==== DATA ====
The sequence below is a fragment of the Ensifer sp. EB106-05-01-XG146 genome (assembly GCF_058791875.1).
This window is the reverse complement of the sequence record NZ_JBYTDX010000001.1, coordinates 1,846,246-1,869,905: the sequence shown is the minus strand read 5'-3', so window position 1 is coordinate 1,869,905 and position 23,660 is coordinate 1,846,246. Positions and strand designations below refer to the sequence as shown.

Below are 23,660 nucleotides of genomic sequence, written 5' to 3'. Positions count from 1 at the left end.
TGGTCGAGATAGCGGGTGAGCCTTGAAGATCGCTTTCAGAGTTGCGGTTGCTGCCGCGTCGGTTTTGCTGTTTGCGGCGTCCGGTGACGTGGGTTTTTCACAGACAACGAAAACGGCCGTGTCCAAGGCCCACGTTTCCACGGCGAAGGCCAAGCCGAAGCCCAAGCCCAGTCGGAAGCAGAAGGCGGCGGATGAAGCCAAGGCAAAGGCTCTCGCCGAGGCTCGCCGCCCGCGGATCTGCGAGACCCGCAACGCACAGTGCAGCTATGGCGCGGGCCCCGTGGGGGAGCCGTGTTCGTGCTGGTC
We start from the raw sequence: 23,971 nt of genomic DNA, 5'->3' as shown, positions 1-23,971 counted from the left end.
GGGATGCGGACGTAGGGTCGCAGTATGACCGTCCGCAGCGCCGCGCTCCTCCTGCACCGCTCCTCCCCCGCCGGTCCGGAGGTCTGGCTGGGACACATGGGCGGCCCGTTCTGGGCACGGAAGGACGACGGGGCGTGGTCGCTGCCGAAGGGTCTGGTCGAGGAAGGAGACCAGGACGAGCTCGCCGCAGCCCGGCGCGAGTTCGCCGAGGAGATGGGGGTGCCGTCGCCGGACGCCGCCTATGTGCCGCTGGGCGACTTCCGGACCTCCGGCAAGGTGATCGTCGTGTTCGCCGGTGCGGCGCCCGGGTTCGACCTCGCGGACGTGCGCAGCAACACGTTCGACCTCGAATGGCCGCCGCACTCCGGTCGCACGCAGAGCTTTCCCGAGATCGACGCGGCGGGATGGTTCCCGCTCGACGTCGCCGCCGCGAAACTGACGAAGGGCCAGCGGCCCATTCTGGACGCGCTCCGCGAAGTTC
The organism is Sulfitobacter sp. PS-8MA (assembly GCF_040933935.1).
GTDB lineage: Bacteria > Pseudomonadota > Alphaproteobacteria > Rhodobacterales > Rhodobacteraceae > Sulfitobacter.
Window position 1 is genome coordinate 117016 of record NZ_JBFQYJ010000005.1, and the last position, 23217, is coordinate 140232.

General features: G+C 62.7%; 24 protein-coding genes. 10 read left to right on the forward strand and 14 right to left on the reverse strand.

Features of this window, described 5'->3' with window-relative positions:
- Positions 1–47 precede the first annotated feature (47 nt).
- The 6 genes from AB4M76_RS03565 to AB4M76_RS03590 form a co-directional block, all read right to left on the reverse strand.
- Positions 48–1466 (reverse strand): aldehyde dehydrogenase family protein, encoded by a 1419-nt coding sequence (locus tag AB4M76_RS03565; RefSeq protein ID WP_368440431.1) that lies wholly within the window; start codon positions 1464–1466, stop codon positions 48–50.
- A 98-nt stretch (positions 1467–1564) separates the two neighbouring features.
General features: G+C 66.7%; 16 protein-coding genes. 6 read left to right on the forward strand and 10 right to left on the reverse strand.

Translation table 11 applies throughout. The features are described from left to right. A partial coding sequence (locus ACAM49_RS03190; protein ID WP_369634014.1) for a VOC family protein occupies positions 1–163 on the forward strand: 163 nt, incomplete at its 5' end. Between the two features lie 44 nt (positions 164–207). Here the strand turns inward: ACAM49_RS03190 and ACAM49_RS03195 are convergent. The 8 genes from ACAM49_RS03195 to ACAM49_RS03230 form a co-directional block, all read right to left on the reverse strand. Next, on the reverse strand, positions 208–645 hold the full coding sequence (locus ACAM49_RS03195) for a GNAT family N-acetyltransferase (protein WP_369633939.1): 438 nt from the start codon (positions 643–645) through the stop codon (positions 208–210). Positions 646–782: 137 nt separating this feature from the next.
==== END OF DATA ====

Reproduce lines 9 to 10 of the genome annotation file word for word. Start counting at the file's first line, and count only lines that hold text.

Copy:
Window position 1 is genome coordinate 117016 of record NZ_JBFQYJ010000005.1, and the last position, 23217, is coordinate 140232.

General features: G+C 62.7%; 24 protein-coding genes. 10 read left to right on the forward strand and 14 right to left on the reverse strand.